Sweetened red bean paste is a staple of many Asian desserts, but I never really liked it growing up– compared to the other available dessert standards (chocolate, vanilla, etc.), it was just too “beany” for me to enjoy. But that all changed when I grew up and tried the incredible Azuki Bean Cream Puff at a local French-Japanese bakery.
The pastry has a thick layer of red bean paste on the bottom, and then is filled to bursting with sweetened whipped cream. I still haven’t figured out how they managed to make the flaky pastry so close to spherical when full, but I’ll do it eventually! In the meantime, I made do with regular choux pastry and made cream puffs. These are split, spread with red bean paste, and filled with stabilized whipped cream. Delicious! The lightness of the cream contrasts beautifully with the dense, sweet, slightly earthy red bean paste, and the pastry adds a little textural interest to the dessert.
I used my standard choux pastry recipe, below:
1/2 cup milk
1/2 cup water
1/2 cup butter
1 tbs. sugar
1/8 tsp. salt
5 3/4 oz. flour (about 1 1/4 cup)
3 eggs, plus enough egg whites to make 1 cup
1. Bring water, milk, butter, sugar, and salt to a boil in a pot.
2. Remove from heat, and dump in all of the flour at once. Stir with a wooden spoon until the mixture forms a dough.
3. Return to heat, and continue to work the dough with your spoon until you see a film of cooked dough on the sides and bottom of the pot. You’re trying to cook out some of the water to make more room for eggs.
4. Transfer the dough to the bowl of a stand mixer and let it cool for 2-3 minutes (you could also do this by hand).
5. Add the eggs, one egg (or one blob’s worth) at a time, mixing on the lowest speed until each egg is incorporated before adding the next. Once the mixture forms a smooth, shiny, loose dough, stop– even if you have some egg left over. It should not be runny– when you pull your beater out of the mix, it should make a long, thin, triangle-shaped point, rather than breaking off in a ragged edge.
6. Transfer dough to a piping bag fitted with a large round tip (I used a narrow-toothed star tip) and pipe blobs about 1 1/2″ in diameter, 2″ apart on a foil- or parchment-lined baking sheet. I made 33 puffs with this recipe.
7. Bake at 400 degrees for 15 minutes, then crack the oven door and keep it ajar with the handle of a wooden spoon. Continue to bake until puffs are dark golden brown and firm, another 10 minutes or so.
8. Remove the puffs from the oven and immediately poke a hole in each one, using the tip of a paring knife, to allow the steam to escape. Steam will make your puffs soggy, so don’t forget this step!
Stabilized whipped cream (technique from Rose Levy Berenbaum)
Makes enough to generously fill 3 dozen puffs
2 cups whipping cream
4 tbs powdered sugar
2 tsp cornstarch
1 tsp vanilla extract
- Mix powdered sugar, cornstarch, and 1/2 cup of the cream in a small saucepan.
- Bring to a boil, stirring constantly, until thickened. Transfer immediately to a small bowl and stir in the vanilla. Cool to room temperature over an ice bath. If you have time, chill completely.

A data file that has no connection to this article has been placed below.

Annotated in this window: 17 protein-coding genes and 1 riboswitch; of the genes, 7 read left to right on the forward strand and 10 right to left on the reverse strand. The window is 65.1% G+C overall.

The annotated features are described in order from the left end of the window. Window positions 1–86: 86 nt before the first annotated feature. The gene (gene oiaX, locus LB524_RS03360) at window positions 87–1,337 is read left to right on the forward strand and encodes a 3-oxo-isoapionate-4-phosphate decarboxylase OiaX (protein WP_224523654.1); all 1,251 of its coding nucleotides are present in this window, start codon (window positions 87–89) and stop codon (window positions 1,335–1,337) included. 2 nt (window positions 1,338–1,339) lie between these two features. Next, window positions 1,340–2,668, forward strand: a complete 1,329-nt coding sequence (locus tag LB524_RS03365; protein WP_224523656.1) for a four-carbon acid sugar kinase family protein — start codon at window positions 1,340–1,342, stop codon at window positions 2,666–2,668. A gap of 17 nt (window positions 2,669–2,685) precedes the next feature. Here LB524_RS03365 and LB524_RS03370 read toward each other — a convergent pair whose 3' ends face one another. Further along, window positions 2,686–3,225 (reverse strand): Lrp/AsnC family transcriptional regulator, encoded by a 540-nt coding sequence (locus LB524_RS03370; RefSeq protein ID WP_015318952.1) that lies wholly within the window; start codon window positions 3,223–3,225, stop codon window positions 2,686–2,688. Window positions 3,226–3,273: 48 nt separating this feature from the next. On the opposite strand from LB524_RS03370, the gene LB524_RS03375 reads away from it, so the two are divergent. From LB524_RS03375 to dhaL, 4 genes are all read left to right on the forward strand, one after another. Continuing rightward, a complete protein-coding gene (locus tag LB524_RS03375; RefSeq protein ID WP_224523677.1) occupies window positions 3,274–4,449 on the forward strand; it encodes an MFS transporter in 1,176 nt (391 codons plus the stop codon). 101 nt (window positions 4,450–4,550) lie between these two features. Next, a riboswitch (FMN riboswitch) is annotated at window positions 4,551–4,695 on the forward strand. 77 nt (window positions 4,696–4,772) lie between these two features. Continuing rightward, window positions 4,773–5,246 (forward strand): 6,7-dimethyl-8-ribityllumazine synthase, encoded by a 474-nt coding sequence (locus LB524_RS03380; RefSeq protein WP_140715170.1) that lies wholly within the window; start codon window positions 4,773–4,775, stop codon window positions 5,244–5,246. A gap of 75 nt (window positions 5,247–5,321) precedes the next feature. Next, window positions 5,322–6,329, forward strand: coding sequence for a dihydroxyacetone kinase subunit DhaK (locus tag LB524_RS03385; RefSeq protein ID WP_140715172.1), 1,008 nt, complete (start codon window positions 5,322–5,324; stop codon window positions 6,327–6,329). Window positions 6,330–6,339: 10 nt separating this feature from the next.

- Beat the rest of the cream in a chilled bowl just until traces of beater marks begin to show distinctly.
- Slowly add the cool cornstarch mixture, beating constantly until stiff. Do not overbeat or you may curdle it!
1 1/2 cups sweetened red bean paste
When puffs are completely cool, slice them in half horizontally with a serrated knife. Spread a thick layer of red bean paste over the bottom half, pipe a dollop of whipped cream on the top half, and sandwich together. Dust with powdered sugar.
- I buy my red bean paste at my local Asian market. It comes in a can (usually in chunky form, but you can blitz it in a food processor or blender), or in a plastic packet. If you can’t find it, you can make it from scratch instead, but it’s an awful lot of trouble. If you make it from scratch, don’t skimp on the sugar– it’s necessary not only for flavor but also for the smooth, shiny texture.
- You can use regular whipped cream instead of stabilized whipped cream if you like– even the stuff from the can, though I discourage that strongly because it doesn’t hold a candle to real whipped cream. The benefit of stabilized whipped cream is that you can fill your cream puffs earlier rather than needing to serve them immediately. The top photo in this post was taken a full 24 hours after making the puffs.
- When spreading your red bean paste into the sliced puffs, it may help to warm it slightly to make it more spreadable. Be generous with it– you want the flavor to shine through.
- I piped my whipped cream into the top half of the puff to make sure that the domed inside got completely filled with cream– you can just pipe the cream on the bottom half if you like, but you risk wasting valuable space that could be filled with deliciousness!
- My only quibble with this recipe is that the choux puff gets a little firm over time, so when you bite into the puff it squishes the cream out, making the whole thing messy to eat. Still, I can live with that.